Step One: Click on the name of the article you want. Usually this will take you to a page with detailed information about the article. There are some instances where clicking the title of the article takes you straight to the full-text. If that happens, congratulations! You can skip the rest of these steps.

Step Two: Click on either the "Find It" or "PDF Full-Text" link on the left hand side of the screen. If that takes you to the full text of the article, congratulations! You're done! If it does not, which is very likely, continue to the next step.

Step Three: Click on the link that says "View Full Text" and that should (finally!) take you to the full text of the article. Sometimes there are more than one "View Full Text" link and it doesn't matter which one you click. They should both get you what you need.

Step Four: Sometimes when you click the "Find It" link in Step Two there are no "View Full Text" links. This means that the library does not have immediate access to the article you are looking for. However, we can get it for you through Interlibrary Loan and it only takes a couple extra clicks.  

Finding the Right Database

Selecting the Right Database

The library has general databases, which means they have a little bit of everything and subject specific databases, meaning they have a lot of one or two things.

Here you will find some suggestions for getting started with both general and subject specific databases. This is not an exhaustive list of available databases but a jumping off point. You can find (and browse by subject) a full list of databases available through the library here!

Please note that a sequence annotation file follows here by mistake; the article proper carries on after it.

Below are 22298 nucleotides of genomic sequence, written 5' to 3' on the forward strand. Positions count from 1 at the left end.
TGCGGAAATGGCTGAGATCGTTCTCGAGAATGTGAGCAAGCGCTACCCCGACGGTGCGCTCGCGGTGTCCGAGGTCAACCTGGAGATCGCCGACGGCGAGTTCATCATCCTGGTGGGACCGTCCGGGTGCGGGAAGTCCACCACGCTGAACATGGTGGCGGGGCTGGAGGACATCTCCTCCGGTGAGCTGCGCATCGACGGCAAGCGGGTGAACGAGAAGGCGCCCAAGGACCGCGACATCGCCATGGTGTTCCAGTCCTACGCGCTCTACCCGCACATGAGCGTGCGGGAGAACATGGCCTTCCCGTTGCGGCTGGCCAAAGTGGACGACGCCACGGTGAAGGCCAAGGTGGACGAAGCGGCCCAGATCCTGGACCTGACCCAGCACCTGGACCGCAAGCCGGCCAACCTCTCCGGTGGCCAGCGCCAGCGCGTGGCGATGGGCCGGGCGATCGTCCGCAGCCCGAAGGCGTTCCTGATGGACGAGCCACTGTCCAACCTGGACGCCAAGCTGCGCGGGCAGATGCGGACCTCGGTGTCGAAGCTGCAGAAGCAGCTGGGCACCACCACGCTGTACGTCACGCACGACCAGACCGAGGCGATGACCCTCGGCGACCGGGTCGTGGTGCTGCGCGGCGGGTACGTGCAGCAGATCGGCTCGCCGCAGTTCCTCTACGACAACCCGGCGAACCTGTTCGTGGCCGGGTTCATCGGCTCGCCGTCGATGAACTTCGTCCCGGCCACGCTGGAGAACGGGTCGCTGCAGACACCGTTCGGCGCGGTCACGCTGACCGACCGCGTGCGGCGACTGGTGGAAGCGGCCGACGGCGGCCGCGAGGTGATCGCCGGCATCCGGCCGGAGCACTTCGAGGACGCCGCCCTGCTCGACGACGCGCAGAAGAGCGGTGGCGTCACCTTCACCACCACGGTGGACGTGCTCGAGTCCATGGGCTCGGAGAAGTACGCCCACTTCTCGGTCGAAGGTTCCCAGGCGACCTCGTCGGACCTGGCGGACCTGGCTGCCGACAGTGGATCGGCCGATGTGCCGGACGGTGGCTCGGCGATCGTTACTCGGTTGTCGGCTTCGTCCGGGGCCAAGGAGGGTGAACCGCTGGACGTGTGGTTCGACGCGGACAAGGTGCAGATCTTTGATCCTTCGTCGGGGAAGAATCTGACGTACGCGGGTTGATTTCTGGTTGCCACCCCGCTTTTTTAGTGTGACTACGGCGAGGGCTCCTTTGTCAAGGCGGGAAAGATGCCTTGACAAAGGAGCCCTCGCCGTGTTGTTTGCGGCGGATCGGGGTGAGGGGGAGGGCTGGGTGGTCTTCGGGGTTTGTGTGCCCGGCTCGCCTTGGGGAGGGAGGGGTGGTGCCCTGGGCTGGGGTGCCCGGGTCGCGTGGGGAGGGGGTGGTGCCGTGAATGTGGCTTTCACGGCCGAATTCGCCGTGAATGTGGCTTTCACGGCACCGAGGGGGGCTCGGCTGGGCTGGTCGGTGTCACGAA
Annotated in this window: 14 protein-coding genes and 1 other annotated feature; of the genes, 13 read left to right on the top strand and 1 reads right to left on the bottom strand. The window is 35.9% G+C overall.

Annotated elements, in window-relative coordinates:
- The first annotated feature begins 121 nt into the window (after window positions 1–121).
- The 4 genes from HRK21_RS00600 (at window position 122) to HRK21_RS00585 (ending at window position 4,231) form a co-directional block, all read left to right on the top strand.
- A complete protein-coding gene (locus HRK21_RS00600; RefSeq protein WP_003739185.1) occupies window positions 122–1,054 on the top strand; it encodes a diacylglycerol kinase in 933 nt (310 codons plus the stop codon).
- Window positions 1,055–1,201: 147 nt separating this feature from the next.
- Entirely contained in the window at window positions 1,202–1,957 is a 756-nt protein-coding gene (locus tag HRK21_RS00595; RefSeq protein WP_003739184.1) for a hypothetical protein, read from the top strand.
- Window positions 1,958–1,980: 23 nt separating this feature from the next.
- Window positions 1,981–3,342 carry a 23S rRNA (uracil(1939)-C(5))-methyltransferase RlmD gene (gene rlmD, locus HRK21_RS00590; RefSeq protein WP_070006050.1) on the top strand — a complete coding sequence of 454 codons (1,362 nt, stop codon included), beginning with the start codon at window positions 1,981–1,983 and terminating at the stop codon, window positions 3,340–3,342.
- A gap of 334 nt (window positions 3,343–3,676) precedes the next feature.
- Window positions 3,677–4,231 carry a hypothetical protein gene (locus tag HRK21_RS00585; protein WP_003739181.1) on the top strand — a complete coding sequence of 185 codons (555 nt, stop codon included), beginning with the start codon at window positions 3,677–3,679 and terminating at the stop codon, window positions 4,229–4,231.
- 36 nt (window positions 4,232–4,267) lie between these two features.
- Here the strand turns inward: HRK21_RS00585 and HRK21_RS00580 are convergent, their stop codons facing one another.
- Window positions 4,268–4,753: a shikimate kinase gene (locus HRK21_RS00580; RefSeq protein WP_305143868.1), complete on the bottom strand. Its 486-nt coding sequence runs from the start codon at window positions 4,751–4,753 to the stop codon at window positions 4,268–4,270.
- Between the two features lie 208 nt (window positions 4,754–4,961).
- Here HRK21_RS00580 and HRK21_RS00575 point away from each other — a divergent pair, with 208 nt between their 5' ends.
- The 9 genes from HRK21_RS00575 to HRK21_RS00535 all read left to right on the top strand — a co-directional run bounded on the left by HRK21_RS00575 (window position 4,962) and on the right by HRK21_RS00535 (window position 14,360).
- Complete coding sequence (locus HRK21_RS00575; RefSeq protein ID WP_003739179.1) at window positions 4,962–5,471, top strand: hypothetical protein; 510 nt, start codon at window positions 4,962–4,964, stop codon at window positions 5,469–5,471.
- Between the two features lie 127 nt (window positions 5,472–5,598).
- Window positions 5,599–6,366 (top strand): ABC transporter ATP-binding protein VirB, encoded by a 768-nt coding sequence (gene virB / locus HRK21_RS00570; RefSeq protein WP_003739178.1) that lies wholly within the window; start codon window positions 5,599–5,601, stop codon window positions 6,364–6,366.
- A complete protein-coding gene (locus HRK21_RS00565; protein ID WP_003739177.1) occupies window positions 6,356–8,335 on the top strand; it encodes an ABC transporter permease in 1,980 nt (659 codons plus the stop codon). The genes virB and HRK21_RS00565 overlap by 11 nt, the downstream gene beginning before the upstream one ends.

General Databases:

English, History, and Social Science Databases:

Psychology Databases:

Science Databases:

Education Databases:

Newspaper and Magazine Databases:

Evaluating Sources

Evaluating Sources

Evaluating a source means determining what kind of source you have and whether or not it suits your research needs. There are seven key things to consider when evaluating a source.

Authority: the credentials of the author(s) and the publisher of the information.
Who wrote or compiled the information? Who published it and why?

Currency: date of publication and the time period covered by the information.
Is the publication current or historic? Does it matter?

Accuracy: the overall reliability and correctness of the information.
Are the facts and statistics correct and verifiable?

Scope: the completeness of the coverage.
Is the publication comprehensive or selective? What is the focus of the source? Is it relevant to your information need?

Objectivity: the point of view taken in the material.
Is there an obvious bias or does it appear to be relatively objective? Is the author simply providing factual information or expressing an opinion?

Documentation: whether the material cites the sources of the information that is presented.
Do the authors or editors include references or is the information compiled from unknown sources?

Presentation: how the material is organized and supplemented.
Are there good access points such as a table of contents or an index? Are there visual aids to enhance or explain the information?

Other Considerations

Is the source popular or scholarly? Which will better fulfill your information need?

Is the source primary or secondary? Which will better fulfill your information need?